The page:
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Supply chain social responsibility

Our supply chain principles

In today's innerconnected world, global companies are working to ensure their extended supply chains are acting in a socially responsible manner. The following information outlines for our suppliers IBM's requirements relating to supply chain social responsibility.

Introduction

From its inception over a century ago, IBM has been based on a set of fundamental values. IBM's values shape and define our company and permeate all of our relationships--between our company's people and our shareholders, our clients, the communities where our people live and work, and among our network of suppliers.

Within our supply chain relationships, we know that our company's sizable purchasing power is a unique resource that we must manage responsibly, and we do. IBM spends over $3 billion a year with diverse suppliers, for example--greater than any other technology company. Yet more than managing our spend, we have a responsibility to hold ourselves--and our suppliers--to high standards of behavior. This means complying with all applicable laws and regulations. But it goes beyond that. It entails a strong commitment to work with suppliers to encourage sound practices and develop sound global markets.

We have always maintained an open channel of communications with suppliers to set expectations. Today, in an increasingly interconnected world market, the expectations for all players across the entire supply chain are high. The electronics sector (including the supply chain of goods and services) remains the center of attention with regard to supply chain social responsibility. Expectations and legislation are increasing, such as the growing concerns about conflict minerals, anti-slavery and human trafficking, and other important social responsibility issues.

Effective March 2013, IBM is using the Electronic Industry Citizenship Coalition (EICC) Code of Conduct (hereby called the EICC Code) as the single code with our supply base. The EICC Code supersedes the IBM Supplier Conduct Principles, which was used from 2004-2013. The EICC Code establishes for our suppliers the minimum social responsibility standards we expect from them as a condition of doing business with IBM.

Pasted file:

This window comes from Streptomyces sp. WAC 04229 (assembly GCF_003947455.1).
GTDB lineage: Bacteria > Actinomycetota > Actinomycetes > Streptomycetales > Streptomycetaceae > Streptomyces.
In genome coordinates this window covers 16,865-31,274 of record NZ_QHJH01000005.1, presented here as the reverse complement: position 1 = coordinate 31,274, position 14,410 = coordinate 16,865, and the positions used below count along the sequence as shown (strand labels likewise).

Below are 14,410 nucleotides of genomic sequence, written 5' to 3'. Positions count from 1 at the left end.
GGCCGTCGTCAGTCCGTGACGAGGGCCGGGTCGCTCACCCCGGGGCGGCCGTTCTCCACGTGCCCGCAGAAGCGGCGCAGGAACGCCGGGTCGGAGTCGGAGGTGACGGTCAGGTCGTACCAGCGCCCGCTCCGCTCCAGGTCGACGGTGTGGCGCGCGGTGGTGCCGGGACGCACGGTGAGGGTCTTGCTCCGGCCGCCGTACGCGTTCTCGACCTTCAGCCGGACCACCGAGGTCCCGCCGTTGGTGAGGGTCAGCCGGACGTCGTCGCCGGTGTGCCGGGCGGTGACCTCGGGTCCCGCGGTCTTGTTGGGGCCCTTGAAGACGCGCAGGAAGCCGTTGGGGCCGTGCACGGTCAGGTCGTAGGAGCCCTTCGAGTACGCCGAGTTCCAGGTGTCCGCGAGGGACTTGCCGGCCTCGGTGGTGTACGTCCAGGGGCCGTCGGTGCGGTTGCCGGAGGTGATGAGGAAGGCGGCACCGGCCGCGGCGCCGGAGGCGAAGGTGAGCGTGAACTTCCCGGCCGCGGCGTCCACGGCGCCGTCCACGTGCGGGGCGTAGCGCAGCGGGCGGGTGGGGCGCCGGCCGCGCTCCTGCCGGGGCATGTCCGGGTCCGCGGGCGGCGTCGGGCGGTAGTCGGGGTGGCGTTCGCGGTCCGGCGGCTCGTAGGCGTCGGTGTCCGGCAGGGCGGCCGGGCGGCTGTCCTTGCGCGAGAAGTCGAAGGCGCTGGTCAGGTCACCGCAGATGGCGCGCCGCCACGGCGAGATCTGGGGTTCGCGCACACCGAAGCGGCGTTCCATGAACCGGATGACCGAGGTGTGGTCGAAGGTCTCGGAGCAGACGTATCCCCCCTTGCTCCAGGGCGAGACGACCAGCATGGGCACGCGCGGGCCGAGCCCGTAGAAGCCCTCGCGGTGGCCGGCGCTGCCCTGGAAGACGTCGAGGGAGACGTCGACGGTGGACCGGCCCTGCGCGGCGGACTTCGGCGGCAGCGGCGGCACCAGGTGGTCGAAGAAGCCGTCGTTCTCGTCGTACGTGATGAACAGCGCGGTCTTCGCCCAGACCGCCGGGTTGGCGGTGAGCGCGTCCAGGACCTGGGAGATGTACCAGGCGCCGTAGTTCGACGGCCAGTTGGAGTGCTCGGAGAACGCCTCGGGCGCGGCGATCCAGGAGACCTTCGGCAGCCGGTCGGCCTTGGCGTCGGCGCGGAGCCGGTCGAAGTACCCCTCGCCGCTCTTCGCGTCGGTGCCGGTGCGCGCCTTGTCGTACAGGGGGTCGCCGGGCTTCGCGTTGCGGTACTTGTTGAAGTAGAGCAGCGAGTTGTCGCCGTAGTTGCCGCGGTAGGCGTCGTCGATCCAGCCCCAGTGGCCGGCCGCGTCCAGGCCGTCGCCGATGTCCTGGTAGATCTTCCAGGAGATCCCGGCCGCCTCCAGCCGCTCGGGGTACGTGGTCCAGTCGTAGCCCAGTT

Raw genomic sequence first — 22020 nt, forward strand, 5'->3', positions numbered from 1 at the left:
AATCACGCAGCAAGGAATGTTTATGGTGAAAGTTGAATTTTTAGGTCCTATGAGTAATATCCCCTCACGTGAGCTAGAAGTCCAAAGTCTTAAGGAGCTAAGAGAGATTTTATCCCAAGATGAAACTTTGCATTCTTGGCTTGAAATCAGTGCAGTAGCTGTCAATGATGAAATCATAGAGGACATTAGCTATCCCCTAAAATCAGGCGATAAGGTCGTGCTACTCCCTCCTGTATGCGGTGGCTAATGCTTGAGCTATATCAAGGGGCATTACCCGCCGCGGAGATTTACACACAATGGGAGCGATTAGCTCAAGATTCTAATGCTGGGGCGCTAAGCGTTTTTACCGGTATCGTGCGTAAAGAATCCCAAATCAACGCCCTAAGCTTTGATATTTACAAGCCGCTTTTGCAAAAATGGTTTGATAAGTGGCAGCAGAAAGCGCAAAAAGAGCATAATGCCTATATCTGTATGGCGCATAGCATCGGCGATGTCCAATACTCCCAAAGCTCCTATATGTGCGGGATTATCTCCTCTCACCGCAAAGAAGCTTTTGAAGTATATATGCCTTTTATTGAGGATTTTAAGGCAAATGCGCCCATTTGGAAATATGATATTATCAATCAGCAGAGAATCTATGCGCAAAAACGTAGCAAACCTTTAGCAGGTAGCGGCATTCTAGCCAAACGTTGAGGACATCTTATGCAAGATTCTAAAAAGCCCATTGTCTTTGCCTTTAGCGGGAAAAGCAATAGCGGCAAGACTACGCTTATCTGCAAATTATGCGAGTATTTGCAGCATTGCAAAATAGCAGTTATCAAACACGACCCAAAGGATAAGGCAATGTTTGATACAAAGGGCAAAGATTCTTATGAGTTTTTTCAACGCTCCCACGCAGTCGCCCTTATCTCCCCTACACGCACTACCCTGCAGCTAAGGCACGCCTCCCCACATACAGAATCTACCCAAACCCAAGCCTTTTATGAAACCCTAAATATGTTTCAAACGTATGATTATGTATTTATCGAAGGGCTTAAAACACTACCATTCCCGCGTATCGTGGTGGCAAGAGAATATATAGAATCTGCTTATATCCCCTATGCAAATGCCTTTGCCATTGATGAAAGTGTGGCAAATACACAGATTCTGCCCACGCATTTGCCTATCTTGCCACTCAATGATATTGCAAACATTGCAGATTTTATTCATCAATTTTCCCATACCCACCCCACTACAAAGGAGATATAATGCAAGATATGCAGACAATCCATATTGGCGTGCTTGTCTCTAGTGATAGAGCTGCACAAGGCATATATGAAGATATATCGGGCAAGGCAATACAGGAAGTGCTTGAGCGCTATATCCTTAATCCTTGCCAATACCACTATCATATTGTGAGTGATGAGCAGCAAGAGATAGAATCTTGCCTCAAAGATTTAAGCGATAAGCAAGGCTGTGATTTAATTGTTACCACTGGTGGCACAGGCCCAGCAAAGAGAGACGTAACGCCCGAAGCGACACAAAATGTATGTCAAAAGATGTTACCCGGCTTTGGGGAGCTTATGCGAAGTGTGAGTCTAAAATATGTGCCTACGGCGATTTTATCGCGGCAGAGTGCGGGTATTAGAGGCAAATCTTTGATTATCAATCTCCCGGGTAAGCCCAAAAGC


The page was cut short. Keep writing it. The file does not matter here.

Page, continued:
Our goal is to work with our suppliers to foster full compliance as they, in turn, apply these standards to their extended sources of supply engaged in the production of goods and services for IBM. We will consider these standards and adherence to them in our selection process and will seek ongoing compliance by actively monitoring performance. IBM reserves the right to take action with suppliers that do not comply with the EICC Code and may consider measures such as reducing or ending business in accordance with contract terms.

Electronic industry code of conduct

No company is an island. We know this very well when it comes to business collaboration--but it applies especially to areas of social responsibility. Business leadership in today's interconnected global marketplace requires finding a way to positively influence all supply chains--not just your own--to adopt a common set of standards for socially responsible behavior.

That's why IBM and nearly ninety electronic goods, software, and services companies have created and endorsed an Electronic Industry Code of Conduct. This establishes a standards-based approach to setting objectives and measuring compliance across several areas of social responsibility, including labor, health, safety, protection of the environment, ethics, and management systems.

Electronic Industry Citizenship Coalition (EICC) code of conduct (219KB)

A core activity of the EICC is working with companies across multiple tiers in the supply chain to foster a common understanding of what socially responsible business practices are and then aligning the interests of all constituents around industry standards to encourage sound practices of social responsibility in the global marketplace. As a participant in the industry group that developed the code, we want our suppliers to know that IBM fully endorses this code and invites our extended supply chain to adopt the EICC Code and to consider joining the organization to take full advantage of its resources.

For more information, please contact:
John Gabriel, manager of supply chain social responsibility and chair emeritus of EICC

Supply chain social responsibility program and audit process

The linked presentation was created to provide additional information relating to IBM's supply chain social responsibility program and supplier compliance audits. This information is intended to help suppliers understand IBM's activities in these areas and to provide the means for successf